The heir to the British throne, Prince Charles, met with President Reuven Rivlin as he kicked off his first-ever official visit to Israel on Thursday.
The Prince of Wales arrived in Israel on Wednesday evening to attend the World Holocaust Forum marking the 75 years since the liberation of Auschwitz. He is also scheduled to visit the Palestinian Authority.
His first stop on Thursday was the official Jerusalem residence of Rivlin in Jerusalem, where he planted a tree.
Rivlin thanked the prince for his attendance at the World Holocaust Forum, stressing the need to fight Jew-hatred.
“We know where anti-Semitism starts. It starts with the Jewish people. But we never know where it ends,” Rivlin said during a brief photo-op. “This gathering will show that when we are united, we can fight this ugly phenomenon,” the president added, referring to the Forum’s main event, a memorial ceremony at Yad Vashem later on Thursday, which will be attended by nearly 50 world leaders from across the globe.
Rivlin noted that his life had begun 80 years ago in Jerusalem as a citizen of the British Mandate of Palestine.
“I was born as a subject of your grandfather King George VI,” the president told the prince. “And when I was in high school, your mother became the Queen of England. I still remember these days. I still remember the day that you took down the British flag and we put on the Israeli flag after the establishment of our state in 1948.”
Israel adopted “many traditions from the British era,” including principles of the law, Rivlin said.
The president also expressed his satisfaction at the fact that after 70 years in which no senior member of the royal family came on an official visit to Israel, the unofficial boycott has apparently been lifted.
Charles himself visited Israel twice — for the funerals of Yitzhak Rabin and Shimon Peres — but never on an official visit of the crown.
Last year, Prince William — Charles’ first-born son and the second in line to the throne — was the first British royal to make an official visit to Israel.
“We’re still expecting your mother to come. I am sure she will come,” Rivlin told Charles, referring to Queen Elizabeth II.
However, Britain’s Chief Rabbi Ephraim Mirvis later said that a visit by the Queen was likely not in the cards as she does not travel anymore.
Charles told Rivlin that he was “enormously grateful for your wonderfully kind words,” adding that he fondly remembers his previous trips to Israel.
After the press was asked to leave, the two men met privately for about 20 minutes, after which they went to the President’s Residence’s garden to plant an English oak.
“This tree planted now by the president of the State of Israel and you, Your Royal Highness, is a symbol of hope,” Mirvis said at the brief ceremony.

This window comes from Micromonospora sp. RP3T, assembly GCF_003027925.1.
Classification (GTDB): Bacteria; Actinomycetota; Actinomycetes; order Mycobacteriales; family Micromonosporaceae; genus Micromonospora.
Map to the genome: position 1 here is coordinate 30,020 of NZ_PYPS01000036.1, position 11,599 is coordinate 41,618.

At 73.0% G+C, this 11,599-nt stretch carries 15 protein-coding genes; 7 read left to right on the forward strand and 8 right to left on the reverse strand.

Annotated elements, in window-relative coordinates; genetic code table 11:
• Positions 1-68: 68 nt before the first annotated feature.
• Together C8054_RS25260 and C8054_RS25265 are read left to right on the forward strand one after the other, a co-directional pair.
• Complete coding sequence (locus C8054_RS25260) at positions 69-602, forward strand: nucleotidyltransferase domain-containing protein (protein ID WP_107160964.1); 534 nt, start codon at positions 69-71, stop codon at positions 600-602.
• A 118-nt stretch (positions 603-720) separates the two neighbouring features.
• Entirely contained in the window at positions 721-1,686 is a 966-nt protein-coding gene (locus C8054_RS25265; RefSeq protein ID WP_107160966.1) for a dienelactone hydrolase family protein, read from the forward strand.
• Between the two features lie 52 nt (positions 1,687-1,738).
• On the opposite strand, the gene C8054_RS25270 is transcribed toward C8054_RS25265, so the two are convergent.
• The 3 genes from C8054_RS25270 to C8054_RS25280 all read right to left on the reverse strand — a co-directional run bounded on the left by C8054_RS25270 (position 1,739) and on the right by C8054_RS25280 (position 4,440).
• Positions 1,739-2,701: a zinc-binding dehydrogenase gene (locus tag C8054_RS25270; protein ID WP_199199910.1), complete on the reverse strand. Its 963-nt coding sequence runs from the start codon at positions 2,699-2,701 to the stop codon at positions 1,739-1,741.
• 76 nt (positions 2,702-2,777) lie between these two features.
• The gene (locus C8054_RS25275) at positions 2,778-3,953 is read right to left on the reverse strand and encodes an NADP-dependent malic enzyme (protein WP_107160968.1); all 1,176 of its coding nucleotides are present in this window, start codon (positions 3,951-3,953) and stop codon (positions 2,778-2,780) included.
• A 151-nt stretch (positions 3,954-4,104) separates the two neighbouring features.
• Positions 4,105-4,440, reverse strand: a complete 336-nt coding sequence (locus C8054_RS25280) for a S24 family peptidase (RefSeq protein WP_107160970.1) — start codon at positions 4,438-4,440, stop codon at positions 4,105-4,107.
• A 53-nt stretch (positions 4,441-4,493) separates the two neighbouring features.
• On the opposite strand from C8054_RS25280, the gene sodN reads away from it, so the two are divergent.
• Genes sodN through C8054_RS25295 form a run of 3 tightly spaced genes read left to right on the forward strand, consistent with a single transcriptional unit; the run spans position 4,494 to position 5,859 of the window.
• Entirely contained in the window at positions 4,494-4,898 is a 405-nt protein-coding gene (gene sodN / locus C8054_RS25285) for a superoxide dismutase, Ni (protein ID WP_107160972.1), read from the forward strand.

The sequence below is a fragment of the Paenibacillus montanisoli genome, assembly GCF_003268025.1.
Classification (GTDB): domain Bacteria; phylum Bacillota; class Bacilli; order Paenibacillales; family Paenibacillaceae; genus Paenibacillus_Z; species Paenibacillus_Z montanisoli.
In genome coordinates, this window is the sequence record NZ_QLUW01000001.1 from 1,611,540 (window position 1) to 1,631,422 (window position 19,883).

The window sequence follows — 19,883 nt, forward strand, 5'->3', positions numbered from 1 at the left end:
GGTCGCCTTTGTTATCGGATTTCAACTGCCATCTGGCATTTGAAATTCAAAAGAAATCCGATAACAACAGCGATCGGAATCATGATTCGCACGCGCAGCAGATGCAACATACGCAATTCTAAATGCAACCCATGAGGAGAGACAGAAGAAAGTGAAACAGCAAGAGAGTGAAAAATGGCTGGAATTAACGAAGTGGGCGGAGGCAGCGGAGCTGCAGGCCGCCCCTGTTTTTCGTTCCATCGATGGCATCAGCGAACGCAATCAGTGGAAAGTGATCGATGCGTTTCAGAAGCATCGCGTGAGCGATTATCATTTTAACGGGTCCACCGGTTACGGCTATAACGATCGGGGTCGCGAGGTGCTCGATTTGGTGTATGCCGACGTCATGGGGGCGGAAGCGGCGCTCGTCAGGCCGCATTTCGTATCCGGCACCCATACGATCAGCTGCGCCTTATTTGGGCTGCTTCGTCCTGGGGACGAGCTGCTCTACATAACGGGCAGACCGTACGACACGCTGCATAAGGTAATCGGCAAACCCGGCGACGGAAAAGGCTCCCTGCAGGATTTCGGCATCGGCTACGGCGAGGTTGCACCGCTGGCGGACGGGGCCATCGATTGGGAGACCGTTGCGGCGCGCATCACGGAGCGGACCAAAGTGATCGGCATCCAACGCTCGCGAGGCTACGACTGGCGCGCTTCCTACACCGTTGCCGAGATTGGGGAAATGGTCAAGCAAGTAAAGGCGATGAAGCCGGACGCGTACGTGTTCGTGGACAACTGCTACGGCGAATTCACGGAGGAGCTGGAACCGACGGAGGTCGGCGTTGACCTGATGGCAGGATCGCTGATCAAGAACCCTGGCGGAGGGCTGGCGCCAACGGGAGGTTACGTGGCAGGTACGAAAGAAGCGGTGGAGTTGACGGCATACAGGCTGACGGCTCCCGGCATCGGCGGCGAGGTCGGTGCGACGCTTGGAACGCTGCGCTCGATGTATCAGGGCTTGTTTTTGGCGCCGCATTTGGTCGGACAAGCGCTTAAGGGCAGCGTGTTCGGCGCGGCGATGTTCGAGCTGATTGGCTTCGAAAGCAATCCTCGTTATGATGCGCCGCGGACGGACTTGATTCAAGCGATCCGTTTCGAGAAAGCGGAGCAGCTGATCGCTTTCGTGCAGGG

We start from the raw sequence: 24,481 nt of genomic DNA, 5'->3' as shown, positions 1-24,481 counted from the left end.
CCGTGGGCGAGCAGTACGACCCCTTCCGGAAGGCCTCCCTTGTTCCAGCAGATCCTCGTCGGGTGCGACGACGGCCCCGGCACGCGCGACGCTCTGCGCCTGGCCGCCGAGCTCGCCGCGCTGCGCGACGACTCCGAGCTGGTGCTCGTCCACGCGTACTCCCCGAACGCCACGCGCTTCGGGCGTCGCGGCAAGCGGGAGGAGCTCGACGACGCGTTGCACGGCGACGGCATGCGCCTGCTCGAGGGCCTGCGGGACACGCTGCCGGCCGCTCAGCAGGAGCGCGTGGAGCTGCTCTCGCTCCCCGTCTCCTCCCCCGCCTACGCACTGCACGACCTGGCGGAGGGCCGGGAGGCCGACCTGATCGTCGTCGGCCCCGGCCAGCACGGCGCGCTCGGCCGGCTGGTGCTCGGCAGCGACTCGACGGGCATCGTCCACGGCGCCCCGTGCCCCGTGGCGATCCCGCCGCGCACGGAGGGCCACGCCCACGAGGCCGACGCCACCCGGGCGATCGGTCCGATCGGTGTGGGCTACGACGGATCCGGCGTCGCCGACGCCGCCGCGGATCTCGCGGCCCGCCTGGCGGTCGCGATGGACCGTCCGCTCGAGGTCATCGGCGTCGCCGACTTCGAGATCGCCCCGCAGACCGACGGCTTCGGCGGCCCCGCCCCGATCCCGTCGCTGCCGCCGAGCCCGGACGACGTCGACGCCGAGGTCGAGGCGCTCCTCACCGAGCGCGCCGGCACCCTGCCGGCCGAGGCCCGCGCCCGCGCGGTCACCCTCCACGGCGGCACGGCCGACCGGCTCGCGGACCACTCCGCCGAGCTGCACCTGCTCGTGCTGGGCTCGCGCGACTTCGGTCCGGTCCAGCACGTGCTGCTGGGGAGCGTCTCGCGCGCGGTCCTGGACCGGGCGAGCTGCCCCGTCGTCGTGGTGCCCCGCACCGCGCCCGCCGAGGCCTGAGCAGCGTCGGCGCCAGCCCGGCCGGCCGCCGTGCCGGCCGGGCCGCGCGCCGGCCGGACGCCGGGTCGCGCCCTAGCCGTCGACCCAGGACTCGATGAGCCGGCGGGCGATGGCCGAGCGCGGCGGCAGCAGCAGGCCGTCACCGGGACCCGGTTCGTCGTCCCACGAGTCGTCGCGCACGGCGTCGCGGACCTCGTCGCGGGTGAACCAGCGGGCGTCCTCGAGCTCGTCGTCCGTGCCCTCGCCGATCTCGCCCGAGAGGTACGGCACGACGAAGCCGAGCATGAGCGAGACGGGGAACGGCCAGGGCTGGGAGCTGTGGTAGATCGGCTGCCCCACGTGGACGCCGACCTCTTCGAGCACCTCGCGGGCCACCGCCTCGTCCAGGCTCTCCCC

“It represents the laudable aspirations that the two of you have for high-quality, sustainable development throughout the world. And may the planting of this tree now inspire the sowing of seeds towards a durable peace, here in Israel and throughout the Middle East.”
Charles later met with a group of Holocaust survivors at the Israel Museum in Jerusalem.
He was also set to visit the grave of his grandmother, Princess Alice of Battenberg, who is recognized by Yad Vashem as a Righteous Among the Nations for helping save a Jewish family in Greece during the Holocaust.
A few years ago, Charles’s father, Prince Philip, planted a tree — also an English Oak — in her honor at Yad Vashem.
Speaking to The Times of Israel, Mirvis said Charles’s visit to Israel was a symbol of the strength of the ties between the two countries.”
The fact that the prince chose the occasion of the holding of the World Holocaust Forum in Jerusalem for his first state visit, and that the “heir to our throne is here to show his solidarity on behalf of the whole British people, with the Jewish nation at this time… is of enormous importance to the Jews of Britain,” he added.
“The British monarchy has always shown great friendship and warmth to the State of Israel and to the Jewish people, and I can personally attest to that,” the chief rabbi went on. “And we celebrate the fact that now we reached normalization in terms of state visits.”
Seeing Charles in Israel “will be a moment to savor for all British people,” he said.
Later on Thursday, the royal was set to deliver a speech at the Forum’s main event at Yad Vashem. Mirvis said that he had taken no part in the drafting of the prince’s address.
“I have no doubt that Prince Charles himself took a personal interest in the content of what is going to be saying. Because he is somebody who shows personal passion about the Holocaust,” Mirvis said.
“He has a particular connection with Holocaust survivors, which he shows again and again, though choosing to attend events that are linked to Holocaust survival. He shows enormous warmth to the Jewish people.
“I don’t know what he’s going to say, but you can take it they will be words from his heart — and not just the words that someone has put into his mouth.”